Most of the excitement in A Wonderful Noise comes from the fantastic young cast and the way they perform the songs. The two quartets each have a terrific vocal blend, and they play off each other well in ensemble numbers like “Chin Up” and the Act One closer “Give and Take.” And the quartet members get ample time to show off their strong voices in solo moments, with Monaco, Barron, and DelVecchio coming off best.
Music Director Peter A. Hilliard’s arrangements for the voices are inventive, and he has orchestrated the offstage band, which uses horns and reeds for a low-key approximation of the sounds of 1940’s pop.
The cast exudes a pleasant, easygoing sense of camaraderie under Harriet Power’s direction. There are eighteen scenes, and nearly every one requires a cumbersome, repetitive scene change that Villanova’s small, thrust stage just isn’t built for. The scene changes slow down the show significantly.
James F. Pyne’s set design uses art deco light fixtures that give a good sense of the time period. Rosemarie McKelvey’s costumes have an appealing sense of vintage style, and the zoot suits that the women wear in competition are snazzy. Jerold R. Forsyth’s lighting is well-deployed during a flashback scene where we see how Chip and Mae broke apart. And while the crowded floor doesn’t allow much room for dancing, Choreographer Sarah Sanford manages to squeeze in a wild, all-male jitterbug that gives the show a burst of pizzazz.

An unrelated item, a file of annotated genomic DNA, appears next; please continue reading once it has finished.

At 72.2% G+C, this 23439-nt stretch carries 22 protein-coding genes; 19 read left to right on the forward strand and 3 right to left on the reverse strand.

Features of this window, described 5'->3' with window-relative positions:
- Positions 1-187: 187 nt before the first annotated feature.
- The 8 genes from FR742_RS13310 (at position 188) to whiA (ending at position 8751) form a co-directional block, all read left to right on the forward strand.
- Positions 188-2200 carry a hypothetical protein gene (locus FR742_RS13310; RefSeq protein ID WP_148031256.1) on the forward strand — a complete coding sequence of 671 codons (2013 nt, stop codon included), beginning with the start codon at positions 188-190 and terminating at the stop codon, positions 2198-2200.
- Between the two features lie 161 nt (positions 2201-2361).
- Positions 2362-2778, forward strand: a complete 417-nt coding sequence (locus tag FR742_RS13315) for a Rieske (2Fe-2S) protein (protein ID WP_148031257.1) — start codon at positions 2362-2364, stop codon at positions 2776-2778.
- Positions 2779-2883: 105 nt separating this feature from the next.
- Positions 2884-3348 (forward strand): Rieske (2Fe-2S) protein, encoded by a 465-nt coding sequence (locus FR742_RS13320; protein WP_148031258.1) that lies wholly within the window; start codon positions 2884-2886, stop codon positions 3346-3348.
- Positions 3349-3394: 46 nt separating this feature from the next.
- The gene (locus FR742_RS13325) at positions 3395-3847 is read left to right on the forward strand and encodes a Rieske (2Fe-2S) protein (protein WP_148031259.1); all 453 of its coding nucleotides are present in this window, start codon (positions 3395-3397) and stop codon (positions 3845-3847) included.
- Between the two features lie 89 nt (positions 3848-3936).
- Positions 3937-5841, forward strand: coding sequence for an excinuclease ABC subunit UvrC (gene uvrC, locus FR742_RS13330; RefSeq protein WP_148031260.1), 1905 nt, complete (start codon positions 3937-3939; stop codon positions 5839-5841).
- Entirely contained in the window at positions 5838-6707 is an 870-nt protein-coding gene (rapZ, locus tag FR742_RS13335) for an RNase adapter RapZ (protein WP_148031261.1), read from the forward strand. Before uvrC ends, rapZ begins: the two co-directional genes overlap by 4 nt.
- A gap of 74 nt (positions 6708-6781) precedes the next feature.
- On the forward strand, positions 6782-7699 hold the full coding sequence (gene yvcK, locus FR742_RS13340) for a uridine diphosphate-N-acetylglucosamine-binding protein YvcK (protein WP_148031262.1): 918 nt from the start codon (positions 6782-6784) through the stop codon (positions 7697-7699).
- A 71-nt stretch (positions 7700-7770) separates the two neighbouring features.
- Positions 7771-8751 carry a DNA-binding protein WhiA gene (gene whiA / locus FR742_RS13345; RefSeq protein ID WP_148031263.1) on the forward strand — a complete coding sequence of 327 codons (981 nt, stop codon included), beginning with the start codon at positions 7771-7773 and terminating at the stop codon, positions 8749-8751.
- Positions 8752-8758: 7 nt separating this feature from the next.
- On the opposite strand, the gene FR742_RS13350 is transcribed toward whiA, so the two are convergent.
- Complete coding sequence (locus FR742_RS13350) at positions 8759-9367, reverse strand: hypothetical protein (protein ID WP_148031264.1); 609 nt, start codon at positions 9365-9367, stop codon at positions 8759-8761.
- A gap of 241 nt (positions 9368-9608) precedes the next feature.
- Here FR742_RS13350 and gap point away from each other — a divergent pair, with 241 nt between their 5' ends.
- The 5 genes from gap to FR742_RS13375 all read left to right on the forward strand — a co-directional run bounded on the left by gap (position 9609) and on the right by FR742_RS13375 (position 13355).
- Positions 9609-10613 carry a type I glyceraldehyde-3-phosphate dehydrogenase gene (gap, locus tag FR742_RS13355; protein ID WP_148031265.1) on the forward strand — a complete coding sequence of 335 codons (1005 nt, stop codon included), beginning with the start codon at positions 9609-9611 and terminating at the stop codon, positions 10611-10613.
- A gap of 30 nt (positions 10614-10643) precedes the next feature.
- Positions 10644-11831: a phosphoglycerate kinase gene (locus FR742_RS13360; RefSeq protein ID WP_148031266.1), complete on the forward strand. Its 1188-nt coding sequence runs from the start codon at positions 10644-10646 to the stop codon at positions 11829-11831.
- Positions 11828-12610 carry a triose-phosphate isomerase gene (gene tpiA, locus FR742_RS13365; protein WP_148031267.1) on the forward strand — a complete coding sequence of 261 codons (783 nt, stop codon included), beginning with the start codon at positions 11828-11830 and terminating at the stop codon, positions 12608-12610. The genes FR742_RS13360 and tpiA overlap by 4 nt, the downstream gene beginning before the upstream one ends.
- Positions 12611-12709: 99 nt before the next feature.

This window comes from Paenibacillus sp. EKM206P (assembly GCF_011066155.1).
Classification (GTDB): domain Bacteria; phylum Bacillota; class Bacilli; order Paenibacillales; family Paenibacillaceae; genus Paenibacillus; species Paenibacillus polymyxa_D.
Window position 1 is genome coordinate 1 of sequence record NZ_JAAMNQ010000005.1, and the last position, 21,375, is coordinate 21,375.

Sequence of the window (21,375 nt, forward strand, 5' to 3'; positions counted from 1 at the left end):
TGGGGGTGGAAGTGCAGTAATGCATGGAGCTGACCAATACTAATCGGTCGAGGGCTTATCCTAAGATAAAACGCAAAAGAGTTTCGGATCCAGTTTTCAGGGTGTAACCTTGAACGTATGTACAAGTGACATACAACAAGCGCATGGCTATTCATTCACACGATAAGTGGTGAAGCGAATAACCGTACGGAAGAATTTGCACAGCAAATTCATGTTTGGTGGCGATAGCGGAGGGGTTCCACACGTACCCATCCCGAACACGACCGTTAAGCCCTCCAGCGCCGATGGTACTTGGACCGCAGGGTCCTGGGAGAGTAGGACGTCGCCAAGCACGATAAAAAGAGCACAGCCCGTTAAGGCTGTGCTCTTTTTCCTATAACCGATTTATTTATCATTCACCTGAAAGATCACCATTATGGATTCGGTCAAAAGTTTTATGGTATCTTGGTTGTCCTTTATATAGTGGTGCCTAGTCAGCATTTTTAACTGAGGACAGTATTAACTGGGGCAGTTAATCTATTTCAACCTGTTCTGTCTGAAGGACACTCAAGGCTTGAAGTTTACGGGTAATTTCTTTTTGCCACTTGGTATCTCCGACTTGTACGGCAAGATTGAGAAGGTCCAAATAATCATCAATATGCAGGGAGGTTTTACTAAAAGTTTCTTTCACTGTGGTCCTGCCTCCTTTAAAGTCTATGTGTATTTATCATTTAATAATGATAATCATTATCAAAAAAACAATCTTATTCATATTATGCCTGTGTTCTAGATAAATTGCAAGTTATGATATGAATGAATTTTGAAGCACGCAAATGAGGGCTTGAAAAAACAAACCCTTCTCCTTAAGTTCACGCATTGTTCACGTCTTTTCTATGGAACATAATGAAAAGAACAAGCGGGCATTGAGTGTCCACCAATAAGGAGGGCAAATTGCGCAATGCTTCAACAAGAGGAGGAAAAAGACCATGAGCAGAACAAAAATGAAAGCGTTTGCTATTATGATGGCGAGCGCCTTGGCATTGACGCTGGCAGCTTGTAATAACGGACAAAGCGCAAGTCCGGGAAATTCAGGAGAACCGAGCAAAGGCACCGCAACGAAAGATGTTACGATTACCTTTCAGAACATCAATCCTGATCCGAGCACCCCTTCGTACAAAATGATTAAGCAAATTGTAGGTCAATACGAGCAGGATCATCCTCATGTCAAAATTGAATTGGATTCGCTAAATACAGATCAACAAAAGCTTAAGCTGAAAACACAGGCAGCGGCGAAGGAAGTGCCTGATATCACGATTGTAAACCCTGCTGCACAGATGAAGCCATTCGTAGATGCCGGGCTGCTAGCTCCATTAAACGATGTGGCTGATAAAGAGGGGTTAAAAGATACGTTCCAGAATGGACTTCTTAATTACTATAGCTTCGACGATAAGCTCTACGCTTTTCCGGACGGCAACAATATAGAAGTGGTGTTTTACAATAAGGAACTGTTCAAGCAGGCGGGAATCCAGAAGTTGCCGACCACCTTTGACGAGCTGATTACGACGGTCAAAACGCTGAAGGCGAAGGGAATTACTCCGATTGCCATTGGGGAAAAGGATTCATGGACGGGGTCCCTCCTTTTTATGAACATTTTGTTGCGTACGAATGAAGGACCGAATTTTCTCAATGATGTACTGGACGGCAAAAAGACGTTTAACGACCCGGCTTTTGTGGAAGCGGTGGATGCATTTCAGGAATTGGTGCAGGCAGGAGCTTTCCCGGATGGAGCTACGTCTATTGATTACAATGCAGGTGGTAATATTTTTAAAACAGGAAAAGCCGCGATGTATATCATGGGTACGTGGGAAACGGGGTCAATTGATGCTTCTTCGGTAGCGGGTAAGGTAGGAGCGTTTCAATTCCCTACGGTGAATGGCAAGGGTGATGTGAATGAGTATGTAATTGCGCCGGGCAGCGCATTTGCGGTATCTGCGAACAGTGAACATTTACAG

By the way, there’s a scene in A Wonderful Noise where the 1940’s women speculate for a moment about the possibility that someday a woman might become President of the United States. Just last week I saw another new musical, A Taste of Things to Come, where a group of 1960’s women speculate for a moment about the same thing. That may give you an idea of what musical theatre writers have on their minds in this election year!
Running Time: Two hours and ten minutes, including an intermission.
A Wonderful Noise plays through Sunday, February 21, 2016 at Villanova Theatre, in Vasey Hall on the Villanova University campus, in Villanova, PA. For tickets, call the box office at (610) 519-7474, or purchase them online.